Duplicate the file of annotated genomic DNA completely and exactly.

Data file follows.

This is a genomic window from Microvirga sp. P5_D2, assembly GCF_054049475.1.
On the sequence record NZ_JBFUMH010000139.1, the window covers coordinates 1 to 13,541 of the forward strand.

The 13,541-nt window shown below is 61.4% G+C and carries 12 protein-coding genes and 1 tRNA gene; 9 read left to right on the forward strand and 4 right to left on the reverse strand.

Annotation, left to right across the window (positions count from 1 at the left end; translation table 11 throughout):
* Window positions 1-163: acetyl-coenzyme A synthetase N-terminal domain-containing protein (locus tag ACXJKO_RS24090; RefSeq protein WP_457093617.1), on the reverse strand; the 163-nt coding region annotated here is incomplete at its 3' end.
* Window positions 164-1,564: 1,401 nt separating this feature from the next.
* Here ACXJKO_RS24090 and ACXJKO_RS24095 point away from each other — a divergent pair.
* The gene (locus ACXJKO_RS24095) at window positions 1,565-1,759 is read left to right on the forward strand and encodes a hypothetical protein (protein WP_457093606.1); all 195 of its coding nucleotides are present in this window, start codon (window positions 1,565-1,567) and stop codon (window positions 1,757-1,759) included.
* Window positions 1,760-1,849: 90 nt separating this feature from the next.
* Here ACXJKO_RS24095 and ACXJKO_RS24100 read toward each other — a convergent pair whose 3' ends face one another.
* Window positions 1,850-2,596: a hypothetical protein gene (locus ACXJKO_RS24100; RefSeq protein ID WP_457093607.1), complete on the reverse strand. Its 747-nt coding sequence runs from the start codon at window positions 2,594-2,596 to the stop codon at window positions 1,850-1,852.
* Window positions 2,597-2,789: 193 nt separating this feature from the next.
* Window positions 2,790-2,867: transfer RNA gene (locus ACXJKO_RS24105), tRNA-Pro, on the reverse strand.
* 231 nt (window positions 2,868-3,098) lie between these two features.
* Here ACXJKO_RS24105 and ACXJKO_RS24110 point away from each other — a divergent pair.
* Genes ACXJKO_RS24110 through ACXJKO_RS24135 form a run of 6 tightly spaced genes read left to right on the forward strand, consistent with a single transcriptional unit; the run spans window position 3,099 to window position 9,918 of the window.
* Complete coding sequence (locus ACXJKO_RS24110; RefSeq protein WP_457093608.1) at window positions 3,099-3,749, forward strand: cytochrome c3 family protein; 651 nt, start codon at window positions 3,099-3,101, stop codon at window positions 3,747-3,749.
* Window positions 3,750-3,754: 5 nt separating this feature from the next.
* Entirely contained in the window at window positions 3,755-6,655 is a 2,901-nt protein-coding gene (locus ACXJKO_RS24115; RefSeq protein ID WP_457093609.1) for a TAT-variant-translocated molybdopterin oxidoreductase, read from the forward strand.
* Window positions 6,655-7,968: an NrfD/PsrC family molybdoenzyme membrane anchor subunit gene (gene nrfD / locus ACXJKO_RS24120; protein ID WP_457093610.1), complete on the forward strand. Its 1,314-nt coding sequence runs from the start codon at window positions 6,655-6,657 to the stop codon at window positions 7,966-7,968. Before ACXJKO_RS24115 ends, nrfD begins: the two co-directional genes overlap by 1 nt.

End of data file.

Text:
This is a genomic window from Microvirga sp. P5_D2, assembly GCF_054049475.1.
On the sequence record NZ_JBFUMH010000139.1, the window covers coordinates 1 to 13,541 of the forward strand.

The 13,541-nt window shown below is 61.4% G+C and carries 12 protein-coding genes and 1 tRNA gene; 9 read left to right on the forward strand and 4 right to left on the reverse strand.

Annotation, left to right across the window (positions count from 1 at the left end; translation table 11 throughout):
* Window positions 1-163: acetyl-coenzyme A synthetase N-terminal domain-containing protein (locus tag ACXJKO_RS24090; RefSeq protein WP_457093617.1), on the reverse strand; the 163-nt coding region annotated here is incomplete at its 3' end.
* Window positions 164-1,564: 1,401 nt separating this feature from the next.
* Here ACXJKO_RS24090 and ACXJKO_RS24095 point away from each other — a divergent pair.
* The gene (locus ACXJKO_RS24095) at window positions 1,565-1,759 is read left to right on the forward strand and encodes a hypothetical protein (protein WP_457093606.1); all 195 of its coding nucleotides are present in this window, start codon (window positions 1,565-1,567) and stop codon (window positions 1,757-1,759) included.
* Window positions 1,760-1,849: 90 nt separating this feature from the next.
* Here ACXJKO_RS24095 and ACXJKO_RS24100 read toward each other — a convergent pair whose 3' ends face one another.
* Window positions 1,850-2,596: a hypothetical protein gene (locus ACXJKO_RS24100; RefSeq protein ID WP_457093607.1), complete on the reverse strand. Its 747-nt coding sequence runs from the start codon at window positions 2,594-2,596 to the stop codon at window positions 1,850-1,852.
* Window positions 2,597-2,789: 193 nt separating this feature from the next.
* Window positions 2,790-2,867: transfer RNA gene (locus ACXJKO_RS24105), tRNA-Pro, on the reverse strand.
* 231 nt (window positions 2,868-3,098) lie between these two features.
* Here ACXJKO_RS24105 and ACXJKO_RS24110 point away from each other — a divergent pair.
* Genes ACXJKO_RS24110 through ACXJKO_RS24135 form a run of 6 tightly spaced genes read left to right on the forward strand, consistent with a single transcriptional unit; the run spans window position 3,099 to window position 9,918 of the window.
* Complete coding sequence (locus ACXJKO_RS24110; RefSeq protein WP_457093608.1) at window positions 3,099-3,749, forward strand: cytochrome c3 family protein; 651 nt, start codon at window positions 3,099-3,101, stop codon at window positions 3,747-3,749.
* Window positions 3,750-3,754: 5 nt separating this feature from the next.
* Entirely contained in the window at window positions 3,755-6,655 is a 2,901-nt protein-coding gene (locus ACXJKO_RS24115; RefSeq protein ID WP_457093609.1) for a TAT-variant-translocated molybdopterin oxidoreductase, read from the forward strand.
* Window positions 6,655-7,968: an NrfD/PsrC family molybdoenzyme membrane anchor subunit gene (gene nrfD / locus ACXJKO_RS24120; protein ID WP_457093610.1), complete on the forward strand. Its 1,314-nt coding sequence runs from the start codon at window positions 6,655-6,657 to the stop codon at window positions 7,966-7,968. Before ACXJKO_RS24115 ends, nrfD begins: the two co-directional genes overlap by 1 nt.